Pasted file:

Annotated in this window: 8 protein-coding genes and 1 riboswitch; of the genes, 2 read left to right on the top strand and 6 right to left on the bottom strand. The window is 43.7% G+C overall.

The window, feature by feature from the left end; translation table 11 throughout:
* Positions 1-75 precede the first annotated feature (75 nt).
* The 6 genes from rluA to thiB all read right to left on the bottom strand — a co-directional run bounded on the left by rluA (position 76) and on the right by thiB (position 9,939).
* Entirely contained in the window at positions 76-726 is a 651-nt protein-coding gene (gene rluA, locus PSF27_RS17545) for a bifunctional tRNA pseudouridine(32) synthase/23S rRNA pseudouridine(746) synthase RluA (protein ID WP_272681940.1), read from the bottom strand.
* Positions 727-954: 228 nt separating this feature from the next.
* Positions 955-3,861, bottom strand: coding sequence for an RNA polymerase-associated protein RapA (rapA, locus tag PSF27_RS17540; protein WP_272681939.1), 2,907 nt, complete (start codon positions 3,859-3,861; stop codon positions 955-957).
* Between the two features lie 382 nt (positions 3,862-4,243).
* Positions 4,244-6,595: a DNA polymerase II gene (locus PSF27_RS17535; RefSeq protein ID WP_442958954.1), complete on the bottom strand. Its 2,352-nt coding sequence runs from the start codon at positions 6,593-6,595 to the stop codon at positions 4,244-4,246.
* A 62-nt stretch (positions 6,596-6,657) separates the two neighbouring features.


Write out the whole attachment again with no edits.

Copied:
Annotated in this window: 8 protein-coding genes and 1 riboswitch; of the genes, 2 read left to right on the top strand and 6 right to left on the bottom strand. The window is 43.7% G+C overall.

The window, feature by feature from the left end; translation table 11 throughout:
* Positions 1-75 precede the first annotated feature (75 nt).
* The 6 genes from rluA to thiB all read right to left on the bottom strand — a co-directional run bounded on the left by rluA (position 76) and on the right by thiB (position 9,939).
* Entirely contained in the window at positions 76-726 is a 651-nt protein-coding gene (gene rluA, locus PSF27_RS17545) for a bifunctional tRNA pseudouridine(32) synthase/23S rRNA pseudouridine(746) synthase RluA (protein ID WP_272681940.1), read from the bottom strand.
* Positions 727-954: 228 nt separating this feature from the next.
* Positions 955-3,861, bottom strand: coding sequence for an RNA polymerase-associated protein RapA (rapA, locus tag PSF27_RS17540; protein WP_272681939.1), 2,907 nt, complete (start codon positions 3,859-3,861; stop codon positions 955-957).
* Between the two features lie 382 nt (positions 3,862-4,243).
* Positions 4,244-6,595: a DNA polymerase II gene (locus PSF27_RS17535; RefSeq protein ID WP_442958954.1), complete on the bottom strand. Its 2,352-nt coding sequence runs from the start codon at positions 6,593-6,595 to the stop codon at positions 4,244-4,246.
* A 62-nt stretch (positions 6,596-6,657) separates the two neighbouring features.